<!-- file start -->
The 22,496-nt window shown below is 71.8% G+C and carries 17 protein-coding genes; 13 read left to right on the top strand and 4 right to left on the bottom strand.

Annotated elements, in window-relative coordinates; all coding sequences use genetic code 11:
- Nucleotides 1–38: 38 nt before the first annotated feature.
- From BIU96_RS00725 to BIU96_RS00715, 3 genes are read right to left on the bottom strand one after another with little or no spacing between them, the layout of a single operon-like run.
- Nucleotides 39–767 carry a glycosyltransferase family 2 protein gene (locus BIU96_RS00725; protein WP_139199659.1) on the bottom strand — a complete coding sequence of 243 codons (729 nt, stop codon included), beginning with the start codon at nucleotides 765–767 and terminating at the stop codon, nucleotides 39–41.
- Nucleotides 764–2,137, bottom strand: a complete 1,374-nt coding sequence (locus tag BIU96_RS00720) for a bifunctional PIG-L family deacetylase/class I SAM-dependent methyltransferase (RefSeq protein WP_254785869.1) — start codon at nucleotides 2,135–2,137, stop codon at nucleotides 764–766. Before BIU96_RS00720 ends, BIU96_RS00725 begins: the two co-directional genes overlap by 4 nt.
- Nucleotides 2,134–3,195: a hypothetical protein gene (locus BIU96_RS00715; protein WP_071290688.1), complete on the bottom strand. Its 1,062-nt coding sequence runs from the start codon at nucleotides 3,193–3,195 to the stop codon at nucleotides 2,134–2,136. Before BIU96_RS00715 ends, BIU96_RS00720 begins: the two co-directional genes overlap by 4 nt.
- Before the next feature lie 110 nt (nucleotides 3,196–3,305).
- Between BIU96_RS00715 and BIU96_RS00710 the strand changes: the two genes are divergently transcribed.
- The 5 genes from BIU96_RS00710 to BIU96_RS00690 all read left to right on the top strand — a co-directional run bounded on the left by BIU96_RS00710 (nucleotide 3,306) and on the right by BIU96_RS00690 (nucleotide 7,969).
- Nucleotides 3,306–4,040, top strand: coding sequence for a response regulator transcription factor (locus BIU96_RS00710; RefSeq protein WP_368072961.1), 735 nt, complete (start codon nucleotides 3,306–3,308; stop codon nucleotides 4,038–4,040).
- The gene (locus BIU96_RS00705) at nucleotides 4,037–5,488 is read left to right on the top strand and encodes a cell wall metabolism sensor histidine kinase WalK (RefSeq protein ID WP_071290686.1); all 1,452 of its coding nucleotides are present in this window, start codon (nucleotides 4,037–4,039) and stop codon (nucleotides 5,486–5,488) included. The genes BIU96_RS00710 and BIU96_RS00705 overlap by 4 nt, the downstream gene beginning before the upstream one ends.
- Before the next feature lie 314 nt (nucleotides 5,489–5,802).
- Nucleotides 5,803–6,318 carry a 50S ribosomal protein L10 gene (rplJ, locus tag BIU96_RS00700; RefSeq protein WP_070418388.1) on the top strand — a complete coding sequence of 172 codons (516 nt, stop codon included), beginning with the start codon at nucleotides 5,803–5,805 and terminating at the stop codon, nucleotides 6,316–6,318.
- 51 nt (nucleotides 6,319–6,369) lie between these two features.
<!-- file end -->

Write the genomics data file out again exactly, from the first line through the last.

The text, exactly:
The 22,496-nt window shown below is 71.8% G+C and carries 17 protein-coding genes; 13 read left to right on the top strand and 4 right to left on the bottom strand.

Annotated elements, in window-relative coordinates; all coding sequences use genetic code 11:
- Nucleotides 1–38: 38 nt before the first annotated feature.
- From BIU96_RS00725 to BIU96_RS00715, 3 genes are read right to left on the bottom strand one after another with little or no spacing between them, the layout of a single operon-like run.
- Nucleotides 39–767 carry a glycosyltransferase family 2 protein gene (locus BIU96_RS00725; protein WP_139199659.1) on the bottom strand — a complete coding sequence of 243 codons (729 nt, stop codon included), beginning with the start codon at nucleotides 765–767 and terminating at the stop codon, nucleotides 39–41.
- Nucleotides 764–2,137, bottom strand: a complete 1,374-nt coding sequence (locus tag BIU96_RS00720) for a bifunctional PIG-L family deacetylase/class I SAM-dependent methyltransferase (RefSeq protein WP_254785869.1) — start codon at nucleotides 2,135–2,137, stop codon at nucleotides 764–766. Before BIU96_RS00720 ends, BIU96_RS00725 begins: the two co-directional genes overlap by 4 nt.
- Nucleotides 2,134–3,195: a hypothetical protein gene (locus BIU96_RS00715; protein WP_071290688.1), complete on the bottom strand. Its 1,062-nt coding sequence runs from the start codon at nucleotides 3,193–3,195 to the stop codon at nucleotides 2,134–2,136. Before BIU96_RS00715 ends, BIU96_RS00720 begins: the two co-directional genes overlap by 4 nt.
- Before the next feature lie 110 nt (nucleotides 3,196–3,305).
- Between BIU96_RS00715 and BIU96_RS00710 the strand changes: the two genes are divergently transcribed.
- The 5 genes from BIU96_RS00710 to BIU96_RS00690 all read left to right on the top strand — a co-directional run bounded on the left by BIU96_RS00710 (nucleotide 3,306) and on the right by BIU96_RS00690 (nucleotide 7,969).
- Nucleotides 3,306–4,040, top strand: coding sequence for a response regulator transcription factor (locus BIU96_RS00710; RefSeq protein WP_368072961.1), 735 nt, complete (start codon nucleotides 3,306–3,308; stop codon nucleotides 4,038–4,040).
- The gene (locus BIU96_RS00705) at nucleotides 4,037–5,488 is read left to right on the top strand and encodes a cell wall metabolism sensor histidine kinase WalK (RefSeq protein ID WP_071290686.1); all 1,452 of its coding nucleotides are present in this window, start codon (nucleotides 4,037–4,039) and stop codon (nucleotides 5,486–5,488) included. The genes BIU96_RS00710 and BIU96_RS00705 overlap by 4 nt, the downstream gene beginning before the upstream one ends.
- Before the next feature lie 314 nt (nucleotides 5,489–5,802).
- Nucleotides 5,803–6,318 carry a 50S ribosomal protein L10 gene (rplJ, locus tag BIU96_RS00700; RefSeq protein WP_070418388.1) on the top strand — a complete coding sequence of 172 codons (516 nt, stop codon included), beginning with the start codon at nucleotides 5,803–5,805 and terminating at the stop codon, nucleotides 6,316–6,318.
- 51 nt (nucleotides 6,319–6,369) lie between these two features.